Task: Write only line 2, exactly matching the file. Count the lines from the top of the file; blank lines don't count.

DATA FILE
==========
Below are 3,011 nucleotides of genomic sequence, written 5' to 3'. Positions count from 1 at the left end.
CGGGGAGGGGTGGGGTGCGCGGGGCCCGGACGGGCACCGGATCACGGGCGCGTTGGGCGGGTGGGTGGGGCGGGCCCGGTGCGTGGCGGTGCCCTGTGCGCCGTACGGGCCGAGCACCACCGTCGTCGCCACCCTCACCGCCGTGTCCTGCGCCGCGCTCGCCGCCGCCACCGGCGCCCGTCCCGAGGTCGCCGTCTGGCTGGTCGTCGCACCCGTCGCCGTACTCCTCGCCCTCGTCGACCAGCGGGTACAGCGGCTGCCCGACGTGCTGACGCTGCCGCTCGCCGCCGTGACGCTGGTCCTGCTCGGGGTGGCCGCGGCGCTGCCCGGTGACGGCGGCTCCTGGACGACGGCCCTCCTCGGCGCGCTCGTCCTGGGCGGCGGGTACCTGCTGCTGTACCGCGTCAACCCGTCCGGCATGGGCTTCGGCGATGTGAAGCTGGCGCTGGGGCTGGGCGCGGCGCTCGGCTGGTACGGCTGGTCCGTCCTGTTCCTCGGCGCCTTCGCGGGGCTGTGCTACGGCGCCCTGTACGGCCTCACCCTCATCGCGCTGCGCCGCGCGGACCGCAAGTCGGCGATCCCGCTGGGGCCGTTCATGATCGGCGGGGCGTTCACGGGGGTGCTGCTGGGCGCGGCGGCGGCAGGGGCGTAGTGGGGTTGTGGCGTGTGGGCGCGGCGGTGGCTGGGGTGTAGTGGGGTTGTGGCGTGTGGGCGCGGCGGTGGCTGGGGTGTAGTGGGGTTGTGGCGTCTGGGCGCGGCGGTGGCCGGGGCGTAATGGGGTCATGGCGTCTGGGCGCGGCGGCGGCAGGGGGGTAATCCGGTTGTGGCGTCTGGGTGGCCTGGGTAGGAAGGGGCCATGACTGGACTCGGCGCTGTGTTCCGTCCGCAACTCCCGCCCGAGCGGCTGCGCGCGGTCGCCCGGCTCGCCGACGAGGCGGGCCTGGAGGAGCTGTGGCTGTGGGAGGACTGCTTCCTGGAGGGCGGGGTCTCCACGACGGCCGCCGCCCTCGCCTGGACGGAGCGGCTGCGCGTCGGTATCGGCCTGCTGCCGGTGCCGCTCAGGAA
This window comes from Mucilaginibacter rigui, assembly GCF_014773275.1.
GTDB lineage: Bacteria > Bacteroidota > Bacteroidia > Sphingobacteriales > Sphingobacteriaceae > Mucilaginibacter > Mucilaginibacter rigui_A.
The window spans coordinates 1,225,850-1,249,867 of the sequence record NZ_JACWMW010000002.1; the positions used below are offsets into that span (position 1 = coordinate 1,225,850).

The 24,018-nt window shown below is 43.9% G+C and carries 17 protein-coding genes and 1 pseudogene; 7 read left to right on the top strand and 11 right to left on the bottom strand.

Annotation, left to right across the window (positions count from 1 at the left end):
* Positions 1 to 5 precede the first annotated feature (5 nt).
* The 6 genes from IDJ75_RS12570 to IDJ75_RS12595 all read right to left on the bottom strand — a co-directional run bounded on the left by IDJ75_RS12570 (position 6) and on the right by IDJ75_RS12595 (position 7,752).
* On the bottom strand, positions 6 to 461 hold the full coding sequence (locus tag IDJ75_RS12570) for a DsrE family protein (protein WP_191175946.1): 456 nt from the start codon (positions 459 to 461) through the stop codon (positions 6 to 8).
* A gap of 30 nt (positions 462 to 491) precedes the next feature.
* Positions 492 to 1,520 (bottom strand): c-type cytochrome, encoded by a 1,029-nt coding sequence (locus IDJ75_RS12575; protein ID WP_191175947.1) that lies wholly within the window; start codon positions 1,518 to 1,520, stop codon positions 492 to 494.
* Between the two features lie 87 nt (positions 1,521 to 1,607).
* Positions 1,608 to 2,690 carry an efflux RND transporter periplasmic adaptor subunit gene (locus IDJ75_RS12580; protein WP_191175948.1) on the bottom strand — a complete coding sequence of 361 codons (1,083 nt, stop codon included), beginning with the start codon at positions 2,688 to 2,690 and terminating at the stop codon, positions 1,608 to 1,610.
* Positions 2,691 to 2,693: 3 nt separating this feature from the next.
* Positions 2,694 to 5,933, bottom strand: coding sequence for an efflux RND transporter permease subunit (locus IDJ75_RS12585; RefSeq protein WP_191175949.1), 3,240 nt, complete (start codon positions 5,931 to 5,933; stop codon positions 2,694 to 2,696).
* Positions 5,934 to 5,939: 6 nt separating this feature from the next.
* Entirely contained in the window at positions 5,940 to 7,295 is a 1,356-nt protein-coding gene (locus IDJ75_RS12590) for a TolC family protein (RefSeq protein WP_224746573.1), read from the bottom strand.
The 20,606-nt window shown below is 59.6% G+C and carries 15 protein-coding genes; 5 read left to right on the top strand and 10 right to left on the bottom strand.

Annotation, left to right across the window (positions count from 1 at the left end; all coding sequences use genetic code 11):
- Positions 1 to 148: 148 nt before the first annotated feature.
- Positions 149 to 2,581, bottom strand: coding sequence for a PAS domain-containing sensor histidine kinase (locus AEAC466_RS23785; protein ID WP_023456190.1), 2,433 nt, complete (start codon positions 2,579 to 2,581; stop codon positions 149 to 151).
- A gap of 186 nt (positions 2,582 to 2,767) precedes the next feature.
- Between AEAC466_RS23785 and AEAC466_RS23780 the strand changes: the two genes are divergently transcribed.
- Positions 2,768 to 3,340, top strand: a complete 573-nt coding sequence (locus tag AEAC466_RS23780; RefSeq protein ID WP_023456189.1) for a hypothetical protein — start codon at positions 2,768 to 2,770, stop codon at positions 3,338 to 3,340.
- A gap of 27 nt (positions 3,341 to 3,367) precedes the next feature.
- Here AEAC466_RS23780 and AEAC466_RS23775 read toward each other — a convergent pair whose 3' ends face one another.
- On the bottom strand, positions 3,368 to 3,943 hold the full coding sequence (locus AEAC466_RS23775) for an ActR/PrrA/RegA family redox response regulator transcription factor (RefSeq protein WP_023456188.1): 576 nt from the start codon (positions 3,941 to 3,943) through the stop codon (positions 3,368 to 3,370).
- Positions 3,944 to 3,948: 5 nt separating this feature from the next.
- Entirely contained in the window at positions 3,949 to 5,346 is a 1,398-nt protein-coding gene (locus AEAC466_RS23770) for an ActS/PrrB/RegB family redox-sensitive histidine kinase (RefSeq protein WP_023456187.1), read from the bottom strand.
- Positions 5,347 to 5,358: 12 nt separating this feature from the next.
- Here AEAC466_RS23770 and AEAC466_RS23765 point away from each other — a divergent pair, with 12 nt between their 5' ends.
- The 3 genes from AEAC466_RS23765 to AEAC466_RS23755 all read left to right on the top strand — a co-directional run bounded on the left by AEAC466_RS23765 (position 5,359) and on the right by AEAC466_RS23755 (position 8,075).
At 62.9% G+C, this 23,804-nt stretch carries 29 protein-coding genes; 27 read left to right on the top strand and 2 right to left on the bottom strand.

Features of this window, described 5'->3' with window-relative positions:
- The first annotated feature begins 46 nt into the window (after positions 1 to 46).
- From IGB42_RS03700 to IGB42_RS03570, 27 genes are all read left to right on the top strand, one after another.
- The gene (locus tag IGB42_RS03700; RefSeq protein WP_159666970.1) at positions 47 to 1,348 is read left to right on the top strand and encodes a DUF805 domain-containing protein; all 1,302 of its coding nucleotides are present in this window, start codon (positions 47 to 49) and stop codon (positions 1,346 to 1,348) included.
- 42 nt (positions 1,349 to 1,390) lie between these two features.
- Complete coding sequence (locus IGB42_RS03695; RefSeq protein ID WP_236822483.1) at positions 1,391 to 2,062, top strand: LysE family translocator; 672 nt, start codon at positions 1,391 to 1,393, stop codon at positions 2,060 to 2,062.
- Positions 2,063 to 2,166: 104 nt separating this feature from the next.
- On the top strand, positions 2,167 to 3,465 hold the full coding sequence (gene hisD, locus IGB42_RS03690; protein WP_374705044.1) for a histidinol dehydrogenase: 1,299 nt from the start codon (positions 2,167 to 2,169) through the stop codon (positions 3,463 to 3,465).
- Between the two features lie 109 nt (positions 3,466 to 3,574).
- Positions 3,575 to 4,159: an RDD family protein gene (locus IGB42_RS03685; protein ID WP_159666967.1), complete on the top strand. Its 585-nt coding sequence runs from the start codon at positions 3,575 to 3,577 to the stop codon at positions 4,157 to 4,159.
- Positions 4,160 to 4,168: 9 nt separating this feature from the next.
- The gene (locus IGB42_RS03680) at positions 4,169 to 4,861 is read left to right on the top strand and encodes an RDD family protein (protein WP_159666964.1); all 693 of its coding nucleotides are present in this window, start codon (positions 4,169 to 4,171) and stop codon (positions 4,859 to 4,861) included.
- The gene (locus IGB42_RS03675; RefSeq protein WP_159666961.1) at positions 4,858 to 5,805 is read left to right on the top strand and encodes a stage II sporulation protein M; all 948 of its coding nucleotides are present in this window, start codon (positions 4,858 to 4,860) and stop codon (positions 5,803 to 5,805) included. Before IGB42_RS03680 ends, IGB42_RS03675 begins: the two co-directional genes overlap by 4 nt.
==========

CGGGGAGGGGTGGGGTGCGCGGGGCCCGGACGGGCACCGGATCACGGGCGCGTTGGGCGGGTGGGTGGGGCGGGCCCGGTGCGTGGCGGTGCCCTGTGCGCCGTACGGGCCGAGCACCACCGTCGTCGCCACCCTCACCGCCGTGTCCTGCGCCGCGCTCGCCGCCGCCACCGGCGCCCGTCCCGAGGTCGCCGTCTGGCTGGTCGTCGCACCCGTCGCCGTACTCCTCGCCCTCGTCGACCAGCGGGTACAGCGGCTGCCCGACGTGCTGACGCTGCCGCTCGCCGCCGTGACGCTGGTCCTGCTCGGGGTGGCCGCGGCGCTGCCCGGTGACGGCGGCTCCTGGACGACGGCCCTCCTCGGCGCGCTCGTCCTGGGCGGCGGGTACCTGCTGCTGTACCGCGTCAACCCGTCCGGCATGGGCTTCGGCGATGTGAAGCTGGCGCTGGGGCTGGGCGCGGCGCTCGGCTGGTACGGCTGGTCCGTCCTGTTCCTCGGCGCCTTCGCGGGGCTGTGCTACGGCGCCCTGTACGGCCTCACCCTCATCGCGCTGCGCCGCGCGGACCGCAAGTCGGCGATCCCGCTGGGGCCGTTCATGATCGGCGGGGCGTTCACGGGGGTGCTGCTGGGCGCGGCGGCGGCAGGGGCGTAGTGGGGTTGTGGCGTGTGGGCGCGGCGGTGGCTGGGGTGTAGTGGGGTTGTGGCGTGTGGGCGCGGCGGTGGCTGGGGTGTAGTGGGGTTGTGGCGTCTGGGCGCGGCGGTGGCCGGGGCGTAATGGGGTCATGGCGTCTGGGCGCGGCGGCGGCAGGGGGGTAATCCGGTTGTGGCGTCTGGGTGGCCTGGGTAGGAAGGGGCCATGACTGGACTCGGCGCTGTGTTCCGTCCGCAACTCCCGCCCGAGCGGCTGCGCGCGGTCGCCCGGCTCGCCGACGAGGCGGGCCTGGAGGAGCTGTGGCTGTGGGAGGACTGCTTCCTGGAGGGCGGGGTCTCCACGACGGCCGCCGCCCTCGCCTGGACGGAGCGGCTGCGCGTCGGTATCGGCCTGCTGCCGGTGCCGCTCAGGAA